Course : Bedside to Bench and Back: Translational Medicine in Epilepsy Genetics
Held during the 2017 ACMG Annual Clinical Genetics Meeting in Phoenix, Arizona. Click “Launch” for more information.
EDUCATIONAL CREDITS ARE NOT AVAILABLE
The epilepsies are among the most common neurological conditions, affecting approximately 1% of the general population and are most common in childhood, affecting approximately 70 out of 100,000 children under the age of two years. Seizures are commonly encountered in the genetics clinic, as they are a common comorbidity of many known Mendelian disorders and many epilepsy syndromes have a strong genetic component. Recent data show that de novo alterations play an important role particularly in the early-onset epileptic encephalopathies.
Treatment for the epilepsies may be directed by seizure type, and many patients try multiple medications until they find one, or a combination of several, that help control seizures. In one of out every three people with epilepsy, seizures remain uncontrolled despite multiple medications. In some patients, the identification of the underlying molecular etiology can have therapeutic implications, leading to more targeted therapies. Recent technological advances in gene sequencing have led to a rapid increase in genes leading to epilepsies, particularly severe epilepsies of childhood. However, despite the success in gene discovery, the ability to provide targeted therapies has not paralleled this influx. The field of epilepsy genetics has now shifted efforts from focusing solely on gene discovery to investigating the mechanisms of seizure susceptibility and identifying targeted therapies in the laboratory that can be translated back to the clinic. In this session, we will present a translational approach to the diagnosis, providing examples of how gene discovery in the epilepsies has led to a better understanding of the underlying mechanisms, forming a basis for precision medicine.
During this session, we will have four speakers covering topics of translational epilepsy genetics. The first speaker will provide a comprehensive clinical overview of the genetic epilepsy syndromes, including important features relevant to the pediatric genetics clinic. The second speaker will discuss current available testing options for patients with epilepsy, including next generation panel testing and whole exome sequencing, the clinical utility and diagnostic yield, and challenges in variant interpretation in the context of the epilepsies. The third speaker will discuss current translational studies and clinical trials harnessing genetic diagnoses to forge a path for precision medicine. This talk will cover many of the ongoing clinical trials for genetic epilepsies and outline the overall framework for future drug development. The fourth speaker will discuss functional analysis of identified genetic variants and screening of potential antiepileptic medications in zebrafish models of genetic epilepsies. This talk aims to present the spectrum of screening model systems for genetic epilepsies and will demonstrate how pathogenic variants identified in patients can be used for compound screening, allowing for rapid discovery of new compounds targeted at specific genetic epilepsies.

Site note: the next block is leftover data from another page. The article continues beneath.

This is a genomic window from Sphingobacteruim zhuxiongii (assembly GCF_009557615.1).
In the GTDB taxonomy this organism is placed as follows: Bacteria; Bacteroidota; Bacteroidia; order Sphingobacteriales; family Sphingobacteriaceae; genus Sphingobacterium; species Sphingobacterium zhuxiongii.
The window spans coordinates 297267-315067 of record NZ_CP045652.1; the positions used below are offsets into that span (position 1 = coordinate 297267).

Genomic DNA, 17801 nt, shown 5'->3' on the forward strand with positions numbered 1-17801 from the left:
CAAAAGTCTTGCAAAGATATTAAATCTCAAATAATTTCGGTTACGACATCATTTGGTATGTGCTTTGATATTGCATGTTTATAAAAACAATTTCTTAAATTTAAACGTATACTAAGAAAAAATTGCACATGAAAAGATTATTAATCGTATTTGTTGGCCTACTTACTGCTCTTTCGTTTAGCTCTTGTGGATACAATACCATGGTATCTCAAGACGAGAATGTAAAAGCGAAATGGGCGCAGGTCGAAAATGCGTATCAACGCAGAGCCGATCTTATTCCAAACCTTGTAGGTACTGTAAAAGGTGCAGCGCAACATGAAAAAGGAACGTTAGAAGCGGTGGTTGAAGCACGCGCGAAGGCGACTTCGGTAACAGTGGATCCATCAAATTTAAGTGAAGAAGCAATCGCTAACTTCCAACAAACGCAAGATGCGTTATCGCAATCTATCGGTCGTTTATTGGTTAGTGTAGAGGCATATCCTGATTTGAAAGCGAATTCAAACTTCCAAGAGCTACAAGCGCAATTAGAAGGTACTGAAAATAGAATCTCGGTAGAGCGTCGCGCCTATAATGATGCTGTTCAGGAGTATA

All healthcare professionals interested in the diagnosis, management, treatment and prevention of genetic conditions and increasing their understanding of the genetic basis of common, chronic health problems affecting both children and adults will find the programming applicable to their practice. These select sessions from the ACMG Annual Meeting are targeted for the following professionals:
• Medical and clinical geneticists
• Physicians of all specialties with an interest in genetics, genomics and the genetic basis of disease
• Genetic counselors
• Laboratory geneticists, directors, technicians and technologists
• Physician assistants
• Biotechnology and pharmaceutical development professionals
• Fellows, Trainees and Students
• Public health professionals
• Genetic/consumer advocates
• Others with an interest in the science and art of medical genetics and genomics
Course Information without Educational Credit Please Click Here
Registration and Fees
Course only – No educational credits
ACMG Members and ACMG Trainees: ($20)
At the conclusion of this course, participants should be able to:
1. Identify current gaps in knowledge that make obtaining a definitive genetic diagnosis in epilepsy particularly challenging
2. Outline efforts to provide functional analysis for variants in genes associated with epilepsy as well as efforts for drug-screening in animal models
3. Describe how findings have translated back to the clinic to inform patient care and how such efforts need to be expanded
4. Describe ongoing collaborative efforts in clinical research relevant for patients with seizure disorders